Next year could be even brighter for producers than 2020, he said, adding that record high prices set last summer as COVID-19 forced people to work from home — thus sparking interest in renovations or buying a bigger house — will likely continue or be eclipsed in 2021.

The price volatility and shortage of supply of some wood products means headaches for homebuilders trying to take advantage of the current strong market for new houses that is expected to continue in 2021, said Kevin Lee, CEO of the Canadian Home Builders’ Association.

“Our members price houses based on expected near-term prices for lumber and then, when they go up, it becomes very hard to operate,” he said.

“They went down a little bit through October but you’re still talking about lumber prices three or four times the prices from a year ago. And now they’ve escalated right back up again.”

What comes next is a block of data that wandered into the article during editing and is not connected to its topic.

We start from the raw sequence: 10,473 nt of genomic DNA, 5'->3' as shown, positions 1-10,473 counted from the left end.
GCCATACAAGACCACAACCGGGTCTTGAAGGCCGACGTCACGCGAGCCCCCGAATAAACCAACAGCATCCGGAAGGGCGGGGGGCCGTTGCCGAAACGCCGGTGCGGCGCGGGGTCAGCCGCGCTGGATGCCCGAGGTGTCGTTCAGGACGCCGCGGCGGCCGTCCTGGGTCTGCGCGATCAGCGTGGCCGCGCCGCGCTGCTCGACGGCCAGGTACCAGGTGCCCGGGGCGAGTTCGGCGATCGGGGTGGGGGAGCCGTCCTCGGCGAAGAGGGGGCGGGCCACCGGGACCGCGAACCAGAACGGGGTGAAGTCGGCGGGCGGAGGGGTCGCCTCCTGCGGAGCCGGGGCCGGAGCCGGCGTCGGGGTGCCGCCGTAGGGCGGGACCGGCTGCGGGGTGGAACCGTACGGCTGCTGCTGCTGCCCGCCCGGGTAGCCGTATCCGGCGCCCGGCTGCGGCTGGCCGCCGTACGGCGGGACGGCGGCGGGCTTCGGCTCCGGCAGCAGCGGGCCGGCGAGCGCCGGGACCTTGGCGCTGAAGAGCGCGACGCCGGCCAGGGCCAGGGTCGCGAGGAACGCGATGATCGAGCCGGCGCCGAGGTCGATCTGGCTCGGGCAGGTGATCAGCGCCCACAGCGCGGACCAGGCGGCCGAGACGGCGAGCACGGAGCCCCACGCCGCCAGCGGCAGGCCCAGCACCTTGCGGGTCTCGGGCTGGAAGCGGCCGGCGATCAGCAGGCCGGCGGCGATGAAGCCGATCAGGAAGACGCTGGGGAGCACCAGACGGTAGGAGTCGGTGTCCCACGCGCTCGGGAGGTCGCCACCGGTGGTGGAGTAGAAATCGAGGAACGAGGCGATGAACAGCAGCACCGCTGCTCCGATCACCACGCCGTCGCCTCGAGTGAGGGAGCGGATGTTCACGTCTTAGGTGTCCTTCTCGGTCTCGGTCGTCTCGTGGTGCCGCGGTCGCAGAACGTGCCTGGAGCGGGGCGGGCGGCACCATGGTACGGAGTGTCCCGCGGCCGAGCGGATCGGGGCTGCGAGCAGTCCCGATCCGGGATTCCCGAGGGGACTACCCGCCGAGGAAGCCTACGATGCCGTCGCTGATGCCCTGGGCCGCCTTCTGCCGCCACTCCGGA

He says higher lumber prices this year have added as much as $30,000 to the construction cost of a typical 2,500-square-foot (232-square-metre) house in Canada.

Higher wood product costs haven’t affected the work volume for Shamrock Mountain Building Ltd., a home and renovation contractor that employs 14 staff split between Calgary and the ski resort community of Golden, B.C., according to owner Dale Higgins.

“All you can do is pass it along. Obviously prices are going up, you just have to be honest about it,” he said on Wednesday.

“Some people complain a little bit more about it … (but) if they’re getting multiple quotes, everyone’s saying the same thing. It’s not like just one person is charging 20 per cent more for lumber.”

Higher prices are encouraging Western Forest Products Inc. of Vancouver to redirect logs harvested on the West Coast that might have previously been exported to Asia into its Canadian mills to make value-added products, said CEO Don Demens.